What could repentance look like? Let us begin apophatically: It’s not going to be preached to you by a celebrity, nor is it going to be sponsored by any government administration. Why not? Both are too entangled with the particularly fatal compromise of regulatory capture. “Corruption” as a word has lost its semantic cachet through unfortunate overuse. But think about what it means physically. It describes rot, rust, decay, decrepitude. Capital cannot see reduce/reuse/recycle—it can only see building and selling new things. Review the recent Biden-Harris initiative(5). Notice how each point has only the flow of money underlying it. For Capital there are many kinds of power, but only one nervous system. Money is literally the existential and computational substrate of economy. Given this, can we judo-like tumble and throw our trajectory onto a new tangent vector?

If we devise nuclear fusion in order to increase our consumption monotonically, rather than better utilizing what we have, rejecting planned obsolescence, and otherwise propping up an illusion of infinite capitalist choice, then our end will be worse than our beginning. To continue down the consumerist path will mean accruing environmental damage and racking up more ecological debt, no matter how cheaply the electricity can be made. This may also mean attempting to find less capital-intensive ways of meeting our energy needs.

What exactly am I advocating? I don’t have an easy policy prescription to drop in here. I’m not selling anything, and I’m not in a position to do anything about it anyway. But costs have to reflect inputs, which means ending subsidies for net-harmful renewable energy sources, and we cannot continue to enable an externality-agnostic urban lifestyle to impose the negative externalities of various kinds of electricity production on rural or Third World populations. Fusion asks us to choose which baptism of fire we shall receive: the flames of hell or a purgatorial sea of molten glass?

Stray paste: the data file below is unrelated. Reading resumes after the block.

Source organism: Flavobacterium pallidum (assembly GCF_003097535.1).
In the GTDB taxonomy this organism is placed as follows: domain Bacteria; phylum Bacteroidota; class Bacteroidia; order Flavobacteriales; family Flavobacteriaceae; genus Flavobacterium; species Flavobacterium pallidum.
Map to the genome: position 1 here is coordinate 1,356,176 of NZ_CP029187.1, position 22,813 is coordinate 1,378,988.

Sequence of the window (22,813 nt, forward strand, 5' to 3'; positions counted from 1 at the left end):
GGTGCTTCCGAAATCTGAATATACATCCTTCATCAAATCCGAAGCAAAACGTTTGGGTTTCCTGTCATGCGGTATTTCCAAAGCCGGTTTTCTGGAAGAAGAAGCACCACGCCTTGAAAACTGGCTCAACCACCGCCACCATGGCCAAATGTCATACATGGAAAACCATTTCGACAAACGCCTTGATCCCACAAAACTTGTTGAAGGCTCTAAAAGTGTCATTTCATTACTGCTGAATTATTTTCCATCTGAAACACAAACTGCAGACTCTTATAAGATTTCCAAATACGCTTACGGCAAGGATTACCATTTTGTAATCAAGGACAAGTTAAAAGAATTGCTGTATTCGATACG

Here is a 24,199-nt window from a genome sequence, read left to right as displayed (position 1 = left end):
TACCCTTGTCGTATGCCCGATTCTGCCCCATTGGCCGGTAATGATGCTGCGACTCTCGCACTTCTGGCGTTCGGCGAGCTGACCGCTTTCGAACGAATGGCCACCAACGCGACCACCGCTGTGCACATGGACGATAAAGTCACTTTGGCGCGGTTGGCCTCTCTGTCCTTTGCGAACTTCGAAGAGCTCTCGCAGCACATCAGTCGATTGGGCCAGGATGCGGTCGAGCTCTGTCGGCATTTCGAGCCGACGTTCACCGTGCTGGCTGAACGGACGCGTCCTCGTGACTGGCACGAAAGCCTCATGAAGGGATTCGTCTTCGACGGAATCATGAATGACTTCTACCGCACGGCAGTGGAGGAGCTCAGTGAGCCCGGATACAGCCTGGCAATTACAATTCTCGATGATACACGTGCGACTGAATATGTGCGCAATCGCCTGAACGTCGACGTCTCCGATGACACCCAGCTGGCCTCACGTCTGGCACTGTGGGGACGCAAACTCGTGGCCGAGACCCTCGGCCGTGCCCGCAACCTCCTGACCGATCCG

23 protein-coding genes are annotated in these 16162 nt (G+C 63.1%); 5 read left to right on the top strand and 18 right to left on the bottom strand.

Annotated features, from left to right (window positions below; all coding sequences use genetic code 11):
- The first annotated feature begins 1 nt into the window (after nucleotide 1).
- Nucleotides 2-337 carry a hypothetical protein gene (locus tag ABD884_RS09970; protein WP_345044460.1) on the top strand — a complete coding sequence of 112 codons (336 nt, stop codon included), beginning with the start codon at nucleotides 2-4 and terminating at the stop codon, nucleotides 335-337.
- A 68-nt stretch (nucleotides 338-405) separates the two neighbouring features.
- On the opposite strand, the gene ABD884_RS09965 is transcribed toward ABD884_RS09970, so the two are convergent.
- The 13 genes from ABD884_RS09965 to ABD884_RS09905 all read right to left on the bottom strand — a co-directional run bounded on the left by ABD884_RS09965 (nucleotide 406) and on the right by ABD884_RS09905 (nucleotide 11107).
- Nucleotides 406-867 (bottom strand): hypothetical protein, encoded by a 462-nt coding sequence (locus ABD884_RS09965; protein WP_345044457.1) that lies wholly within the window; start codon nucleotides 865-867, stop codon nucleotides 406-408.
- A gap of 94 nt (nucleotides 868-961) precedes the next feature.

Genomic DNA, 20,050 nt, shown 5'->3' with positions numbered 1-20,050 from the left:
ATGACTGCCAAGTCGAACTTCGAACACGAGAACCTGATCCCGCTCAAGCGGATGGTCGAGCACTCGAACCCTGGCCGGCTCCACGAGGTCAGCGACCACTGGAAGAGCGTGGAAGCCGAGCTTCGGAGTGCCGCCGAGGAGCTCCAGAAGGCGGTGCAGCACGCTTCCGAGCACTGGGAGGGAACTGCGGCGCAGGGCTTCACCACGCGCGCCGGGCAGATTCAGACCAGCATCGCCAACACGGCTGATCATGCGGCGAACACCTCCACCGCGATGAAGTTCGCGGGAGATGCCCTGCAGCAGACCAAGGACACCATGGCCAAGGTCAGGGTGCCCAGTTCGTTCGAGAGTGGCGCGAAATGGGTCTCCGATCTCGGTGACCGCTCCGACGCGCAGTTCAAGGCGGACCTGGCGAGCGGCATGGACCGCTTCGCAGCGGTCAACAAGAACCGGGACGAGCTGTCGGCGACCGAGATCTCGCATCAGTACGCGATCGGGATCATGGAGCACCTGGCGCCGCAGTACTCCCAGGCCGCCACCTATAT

Compromise between incommensurable outcomes is impossible. I am reminded forcefully of the scene in Heaven at the uttermost end of Pilgrim’s Progress. Having followed Vain-hope to the gate of the heavenly city, the villein Ignorance knocks at the door petitioning entry.

When [Ignorance] was come up to the gate, he looked up to the writing that was above, and then began to knock, supposing that entrance should have been quickly administered to him; but he was asked by the men that looked over the top of the gate, Whence came you, and what would you have? He answered, I have eat and drank in the presence of the King, and he has taught in our streets. Then they asked him for his certificate, that they might go in and show it to the King; so he fumbled in his bosom for one, and found none. Then said they, Have you none? But the man answered never a word. So they told the King, but he would not come down to see him, but commanded the two Shining Ones... to go out and take Ignorance, and bind him hand and foot, and have him away. Then they took him up, and carried him through the air to the door that I saw in the side of the hill, and put him in there. Then I saw that there was a way to hell, even from the gates of heaven, as well as from the City of Destruction.

If we thread the needle pairing cheap and abundant electricity to a thriving and pleasant environment, we thread it not through clever technologism nor through technocracy, but through repentance—metanoia—a change of heart. If fusion succeeds and no other change is forthcoming—we have but followed a vain hope.

by N. E. Davis